Investors fled Abercrombie & Fitch yesterday, causing the stock to plunge 20%, after the company reported lower sales and a downbeat outlook. This is where I would normally mention the CEO’s name in boldface, but I can’t – because Abercrombie has no CEO. It hasn’t had one since December 2014, when founding genius Mike Jeffries resigned suddenly as his magic touch abandoned him. The company sought a successor for a while but seems to have settled into life without one. Intriguingly, it isn’t the only company to operate that way, raising the question of just how much leadership a company really needs.
Abercrombie’s recent poor performance doesn’t nail the case against the CEO-free organization. Just last fall the company reported knockout results that pushed the stop up 25% in one day. CNBC’s Jim Cramer marveled, “You would think that Abercrombie would be directionless with no one at the helm, but you would be wrong.” The place is being run by executive chairman and retail veteran Arthur Martinez, 76, and a small group of executives.
Everyone knows Abercrombie, but you’ve probably never heard of Morning Star. It’s the world’s largest tomato processor, handling 25% to 30% of all the tomatoes processed in America, and it does so with no bosses, no titles, and no promotions. It has been doing this with tremendous success for 46 years. Consultant and author Gary Hamel “discovered” the company and revealed it to the world. Or consider DPR Construction, which has appeared multiple times on Fortune’s ranking of America’s Best Companies to Work For – again, no CEO. Maybe you recall Ricardo Semler radically transforming his family’s business in Brazil over 20 years ago by (among many radical changes) passing the CEO title around among top managers every six months.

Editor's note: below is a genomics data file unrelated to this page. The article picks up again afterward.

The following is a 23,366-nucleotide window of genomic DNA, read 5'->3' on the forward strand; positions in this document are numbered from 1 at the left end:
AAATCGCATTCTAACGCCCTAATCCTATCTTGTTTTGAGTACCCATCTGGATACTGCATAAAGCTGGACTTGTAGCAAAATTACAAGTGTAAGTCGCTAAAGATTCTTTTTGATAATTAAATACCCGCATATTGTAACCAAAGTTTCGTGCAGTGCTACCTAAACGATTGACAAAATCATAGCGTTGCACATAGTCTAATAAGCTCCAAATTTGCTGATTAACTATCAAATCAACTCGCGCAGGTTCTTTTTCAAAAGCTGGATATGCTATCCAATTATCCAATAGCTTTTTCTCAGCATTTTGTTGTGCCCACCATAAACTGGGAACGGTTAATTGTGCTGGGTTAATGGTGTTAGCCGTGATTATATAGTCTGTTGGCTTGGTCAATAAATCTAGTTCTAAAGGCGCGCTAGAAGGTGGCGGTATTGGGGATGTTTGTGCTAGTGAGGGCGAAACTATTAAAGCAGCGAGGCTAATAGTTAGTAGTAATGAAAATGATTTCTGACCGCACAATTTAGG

All those companies have performed extremely well. So is CEO-free Abercombie onto something big and merely going through a bad patch? I don’t think so. Those other companies are all privately held, and, more important, all were built from scratch by one or more driven leaders who believed passionately in their anti-hierarchical visions. Paradoxically, it was only through powerful leaders that these companies could learn to work well without a CEO. In most other companies, with more traditional cultures, it’s just the opposite: Only when one person feels the full weight of responsibility for performance can it perform at its best.
Memo to the Abercrombie board: Maybe it’s time to revive that CEO search.
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|Produced by Ryan Derousseau|
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